Hector Ruiz, AMD's chairman, chief executive, and president, talks to InformationWeek about the company's future, its lawsuit against Intel, and a new wafer plant in Germany.
In the past year, Advanced Micro Devices has produced a whirlwind of innovation and enjoyed unprecedented acceptance in the microprocessor market. AMD has transformed itself from a perennial also-ran into a true threat to the dominance of industry giant Intel. AMD recently stepped up its antitrust legal action against Intel by serving 15 leading PC manufactures and retailers with subpoenas. On Tuesday, the company, which has seen its microprocessor revenues grow by about 40% sequentially the past two quarters, will announce its third-quarter results. And on Friday, the company will flex its manufacturing muscle with the opening of a new 300-mm-wafer plant in Dresden, Germany. Hector Ruiz, AMD's chairman, chief executive, and president, recently spoke with InformationWeek about how it plans to keep its momentum rolling.
InformationWeek: How much progress has AMD been able to make in 2005?
Ruiz: We are making progress at leaps and bounds every quarter and we've made huge progress in 2005. We are penetrating the commercial space, and continue to get strong people to join the company. In my view, the perception of the company in the world has been elevated, so I believe these are great times and a phenomenal rate of change for the company.
InformationWeek: Intel's only reaction to date to your dual-core duel challenge has been derisive, calling it a fight in the schoolyard. Did you believe that Intel would agree at any point to an independent face-off?
Ruiz: We wanted to have some fun. It was more of a statement of our confidence. I didn't actually think they would take us up on it, but it was a statement that if they do, we're confident we have a better product.
InformationWeek: You are going to formally open Fab 36 on Friday. How significant is that event to the future of AMD?
Ruiz: It's huge. This is the first major facility expansion we've done in quite some time. It's our first 300 mm [wafer] factory, and we believe it will be capable of handling at least three manufacturing nodes. It's got a good ten-year lifecycle ahead of it. It's been a gargantuan task that is on schedule and on budget, and was well executed by our German team.
InformationWeek: Even with Fab 36, AMD will still have significantly less manufacturing capacity than Intel. Are there any concerns from customers over this capacity gap between AMD and Intel?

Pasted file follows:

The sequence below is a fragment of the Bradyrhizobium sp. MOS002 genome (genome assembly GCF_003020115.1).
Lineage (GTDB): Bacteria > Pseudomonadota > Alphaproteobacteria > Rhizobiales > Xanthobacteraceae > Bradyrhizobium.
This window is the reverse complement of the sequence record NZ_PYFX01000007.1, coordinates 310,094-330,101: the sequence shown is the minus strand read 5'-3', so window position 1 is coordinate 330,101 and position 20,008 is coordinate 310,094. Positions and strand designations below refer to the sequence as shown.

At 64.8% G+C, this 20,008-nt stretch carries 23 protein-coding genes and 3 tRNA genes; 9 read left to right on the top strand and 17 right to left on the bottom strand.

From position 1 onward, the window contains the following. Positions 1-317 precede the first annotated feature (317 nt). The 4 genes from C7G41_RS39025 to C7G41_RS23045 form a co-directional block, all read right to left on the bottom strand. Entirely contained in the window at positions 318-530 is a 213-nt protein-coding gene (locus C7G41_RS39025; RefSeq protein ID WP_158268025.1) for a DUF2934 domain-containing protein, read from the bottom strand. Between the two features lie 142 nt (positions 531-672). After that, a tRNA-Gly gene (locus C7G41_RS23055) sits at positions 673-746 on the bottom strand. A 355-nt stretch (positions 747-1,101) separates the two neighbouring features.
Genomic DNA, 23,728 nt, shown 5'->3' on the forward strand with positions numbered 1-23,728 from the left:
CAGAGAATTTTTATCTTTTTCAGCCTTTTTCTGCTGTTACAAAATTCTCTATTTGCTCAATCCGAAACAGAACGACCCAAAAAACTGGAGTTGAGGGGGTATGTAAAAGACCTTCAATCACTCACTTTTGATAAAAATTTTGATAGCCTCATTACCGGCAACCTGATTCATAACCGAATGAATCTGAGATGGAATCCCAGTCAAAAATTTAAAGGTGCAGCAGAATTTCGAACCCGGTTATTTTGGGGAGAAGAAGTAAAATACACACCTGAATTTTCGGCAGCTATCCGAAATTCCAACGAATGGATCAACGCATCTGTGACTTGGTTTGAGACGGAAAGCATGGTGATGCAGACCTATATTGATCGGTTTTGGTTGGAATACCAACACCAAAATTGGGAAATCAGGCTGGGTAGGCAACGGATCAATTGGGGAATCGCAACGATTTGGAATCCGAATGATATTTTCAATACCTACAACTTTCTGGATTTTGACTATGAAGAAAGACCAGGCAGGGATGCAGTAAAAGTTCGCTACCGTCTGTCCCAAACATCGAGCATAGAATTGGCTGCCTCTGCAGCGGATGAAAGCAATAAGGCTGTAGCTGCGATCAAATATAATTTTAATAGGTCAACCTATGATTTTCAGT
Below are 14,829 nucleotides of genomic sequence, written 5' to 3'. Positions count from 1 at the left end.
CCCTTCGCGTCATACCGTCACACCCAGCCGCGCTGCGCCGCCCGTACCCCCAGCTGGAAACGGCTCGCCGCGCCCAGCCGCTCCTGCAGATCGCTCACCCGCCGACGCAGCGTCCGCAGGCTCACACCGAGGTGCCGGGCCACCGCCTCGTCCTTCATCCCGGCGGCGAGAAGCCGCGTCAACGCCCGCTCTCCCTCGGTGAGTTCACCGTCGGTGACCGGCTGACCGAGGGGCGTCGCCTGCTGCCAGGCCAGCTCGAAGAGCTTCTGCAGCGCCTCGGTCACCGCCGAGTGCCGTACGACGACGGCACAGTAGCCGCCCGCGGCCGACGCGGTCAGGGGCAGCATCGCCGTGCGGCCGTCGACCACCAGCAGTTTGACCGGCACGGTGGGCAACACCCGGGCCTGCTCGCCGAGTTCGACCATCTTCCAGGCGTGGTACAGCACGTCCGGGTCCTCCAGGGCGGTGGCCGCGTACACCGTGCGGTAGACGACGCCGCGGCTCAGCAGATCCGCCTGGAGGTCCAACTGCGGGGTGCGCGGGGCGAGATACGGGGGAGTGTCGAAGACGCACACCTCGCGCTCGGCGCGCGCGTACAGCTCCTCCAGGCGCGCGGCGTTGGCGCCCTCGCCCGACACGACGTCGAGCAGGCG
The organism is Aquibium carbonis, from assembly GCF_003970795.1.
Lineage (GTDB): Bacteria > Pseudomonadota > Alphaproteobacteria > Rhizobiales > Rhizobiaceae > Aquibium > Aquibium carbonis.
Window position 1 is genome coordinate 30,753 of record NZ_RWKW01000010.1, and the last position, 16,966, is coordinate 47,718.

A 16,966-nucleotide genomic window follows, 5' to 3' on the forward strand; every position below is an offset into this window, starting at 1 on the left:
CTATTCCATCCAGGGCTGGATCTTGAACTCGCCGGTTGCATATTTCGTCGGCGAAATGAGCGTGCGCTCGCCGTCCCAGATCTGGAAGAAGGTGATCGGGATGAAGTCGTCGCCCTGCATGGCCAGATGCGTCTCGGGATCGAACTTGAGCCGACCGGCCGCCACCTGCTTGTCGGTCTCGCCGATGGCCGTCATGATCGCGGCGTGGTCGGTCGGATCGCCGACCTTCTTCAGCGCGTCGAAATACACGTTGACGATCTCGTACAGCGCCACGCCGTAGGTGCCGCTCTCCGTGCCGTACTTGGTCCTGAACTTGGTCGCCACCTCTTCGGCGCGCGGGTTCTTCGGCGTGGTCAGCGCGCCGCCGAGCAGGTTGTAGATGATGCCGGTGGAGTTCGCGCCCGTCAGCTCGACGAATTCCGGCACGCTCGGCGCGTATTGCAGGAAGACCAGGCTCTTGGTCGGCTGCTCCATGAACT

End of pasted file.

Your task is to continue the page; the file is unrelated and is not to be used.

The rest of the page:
Ruiz: I don't think so. The manufacturing capacity that we'll have in place with this expansion gives us a lot of head room and our customers have not expressed any concern.
InformationWeek: Obviously you'd love to have the concern of fulfilling 60% to 70% of the overall market demand, but that is not going to happen anytime soon. How large a percentage of the market will the capacity of Fab 36 enable AMD to fulfill?
Ruiz: It's a question of how far you take it how fast. But we will have in Germany, in that one site alone, the capability in the 2008 or 2009 timeframe of building 100 million processors [a year]. That puts you in a 25% to 30% kind of market potential. We plan to do everything we can to fill it up.
InformationWeek: What does Fab 36 allow AMD to do that it couldn't do previously? Does it change AMD's competitive position?
Ruiz: It does two things for us. One, it allows us to have the technology roadmap in place to go down the technology evolution of [manufacturing with line widths of] 65 nanometers to 42 nanometers to 32 nanometers, which we really didn't have before. And it gives us a huge boost in capacity.
InformationWeek: With AMD's existing fabs, you could have only gone to 65 nanometers? [AMD is currently manufacturing at 90 nanometers.]
Ruiz: It is up in the air [what we could have done with existing fabs], and just how far we could have gone. You can always push things faster and farther than you think. If we try pushing [the existing] Fab 30 to 65 nanometers and it proves more difficult than we thought, we'll now have the ability to manufacture at 65 nanometers already in place.
InformationWeek: Now that a little time has passed, do you still believe that filing antitrust lawsuits against Intel was the best of course of action? Some will always view that kind of move as an act of desperation and an admission of weakness.
Ruiz: I can understand how they might say that, but it is totally contrary to the position we have. We have a strong product position, and a leadership position on technology. We are doing better than we ever have in the history of the company. We felt this was an appropriate time to highlight to the world that Intel's practices are illegal and they need to stop. It is important for customers and consumers to have access to all the technology plans that we have for the future. Now is the time to make sure that those impediments are removed so that we won't be unnecessarily be impeded from serving the market.